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Annales Geophysicae An interactive open-access journal of the European Geosciences Union
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Volume 20, issue 7
Ann. Geophys., 20, 997–1005, 2002
https://doi.org/10.5194/angeo-20-997-2002
© Author(s) 2002. This work is distributed under
the Creative Commons Attribution 3.0 License.

Special issue: SPACE WEATHER

Ann. Geophys., 20, 997–1005, 2002
https://doi.org/10.5194/angeo-20-997-2002
© Author(s) 2002. This work is distributed under
the Creative Commons Attribution 3.0 License.

  31 Jul 2002

31 Jul 2002

Comparisons of high latitude E > 20 MeV proton geomagnetic cutoff observations with predictions of the SEPTR model

S. Kahler1 and A. Ling2 S. Kahler and A. Ling
  • 1Air Force Research Laboratory, Space Vehicles Directorate, Hanscom Air Force Base, Massachusetts 01731, USA
  • 2Radex Corporation, 3 Preston Court, Bedford, Massachusetts 01730, USA
  • Correspondence to: S. Kahler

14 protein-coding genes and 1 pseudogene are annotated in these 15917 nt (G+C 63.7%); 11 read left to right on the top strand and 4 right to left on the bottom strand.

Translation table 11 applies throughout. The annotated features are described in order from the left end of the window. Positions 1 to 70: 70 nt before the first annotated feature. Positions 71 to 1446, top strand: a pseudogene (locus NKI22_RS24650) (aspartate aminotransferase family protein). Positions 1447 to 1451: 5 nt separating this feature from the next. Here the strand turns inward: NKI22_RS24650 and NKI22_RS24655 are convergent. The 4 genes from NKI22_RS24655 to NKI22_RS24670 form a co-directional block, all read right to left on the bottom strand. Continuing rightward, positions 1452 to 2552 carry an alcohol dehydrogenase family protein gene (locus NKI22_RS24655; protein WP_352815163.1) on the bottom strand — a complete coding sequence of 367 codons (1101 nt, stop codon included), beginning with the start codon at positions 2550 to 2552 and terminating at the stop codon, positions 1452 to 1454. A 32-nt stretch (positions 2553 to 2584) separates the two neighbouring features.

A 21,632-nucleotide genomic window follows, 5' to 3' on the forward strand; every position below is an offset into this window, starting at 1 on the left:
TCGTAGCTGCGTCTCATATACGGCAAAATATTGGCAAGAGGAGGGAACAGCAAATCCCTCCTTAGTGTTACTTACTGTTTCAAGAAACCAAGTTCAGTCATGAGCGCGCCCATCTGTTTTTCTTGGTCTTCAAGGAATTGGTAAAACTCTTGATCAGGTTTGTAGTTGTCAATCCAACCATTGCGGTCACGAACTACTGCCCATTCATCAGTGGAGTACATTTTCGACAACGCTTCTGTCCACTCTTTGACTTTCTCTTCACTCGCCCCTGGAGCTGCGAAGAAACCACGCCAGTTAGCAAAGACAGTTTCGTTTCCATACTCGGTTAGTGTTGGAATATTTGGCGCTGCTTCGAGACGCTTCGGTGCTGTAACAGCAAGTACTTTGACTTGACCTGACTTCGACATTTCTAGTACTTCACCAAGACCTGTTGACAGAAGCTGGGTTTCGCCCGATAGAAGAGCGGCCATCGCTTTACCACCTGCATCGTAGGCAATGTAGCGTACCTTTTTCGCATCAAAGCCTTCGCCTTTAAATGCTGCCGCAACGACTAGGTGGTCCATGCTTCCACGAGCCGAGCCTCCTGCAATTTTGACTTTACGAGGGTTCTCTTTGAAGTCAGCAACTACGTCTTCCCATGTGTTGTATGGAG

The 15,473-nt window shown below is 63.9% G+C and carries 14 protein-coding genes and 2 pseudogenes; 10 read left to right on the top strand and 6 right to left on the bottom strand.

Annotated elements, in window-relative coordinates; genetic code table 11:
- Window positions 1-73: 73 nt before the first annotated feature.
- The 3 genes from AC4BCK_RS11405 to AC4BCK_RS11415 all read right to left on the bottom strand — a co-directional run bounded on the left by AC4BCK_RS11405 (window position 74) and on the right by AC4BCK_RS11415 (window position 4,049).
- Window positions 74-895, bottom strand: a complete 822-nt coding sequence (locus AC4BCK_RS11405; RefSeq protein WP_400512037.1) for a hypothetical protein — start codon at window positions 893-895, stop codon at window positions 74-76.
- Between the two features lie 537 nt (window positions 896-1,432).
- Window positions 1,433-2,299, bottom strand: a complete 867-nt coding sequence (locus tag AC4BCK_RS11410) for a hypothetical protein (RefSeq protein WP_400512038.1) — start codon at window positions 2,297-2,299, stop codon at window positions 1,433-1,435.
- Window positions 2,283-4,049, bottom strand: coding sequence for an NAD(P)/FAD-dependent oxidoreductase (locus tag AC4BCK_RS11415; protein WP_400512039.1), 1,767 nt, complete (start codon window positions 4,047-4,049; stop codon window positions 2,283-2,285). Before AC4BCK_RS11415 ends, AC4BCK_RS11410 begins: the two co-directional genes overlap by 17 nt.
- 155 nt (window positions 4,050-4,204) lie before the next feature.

• (stephen.kahler@hanscom.af.mil)

Abstract. Radiation effects from solar energetic proton (SEP) events are a concern when the International Space Station reaches high latitudes accessible to SEPs. We use data from the 20–29 and 29–64 MeV proton channels of the Proton/Electron Telescope on the SAMPEX satellite during nine large SEP events to determine the experimental geographic cutoff latitudes for the two energy ranges. These are compared with calculated cutoff latitudes based on a computer model, SEPTR (solar energetic particle tracer). The observed cutoff latitudes are systematically equatorward of the latitudes calculated by the SEPTR program using a Tsyganenko field model, but that model produces mean values of ~ 2° for latitudinal differences with observations, DLat, which are ~ 3 times smaller than those using the 1995 International Geomagnetic Reference Field model alone. The number distributions of DLat are peaked near 0° and decline toward higher values. With the Tsyganenko model, we find no significant trend in either the DLat or their variances with increasing Kp .

Key words. Interplanetary physics (energetic particles) – Magnetospheric physics (polar cap phenomena) – Space plasma physics (charged particle motion and acceleration)

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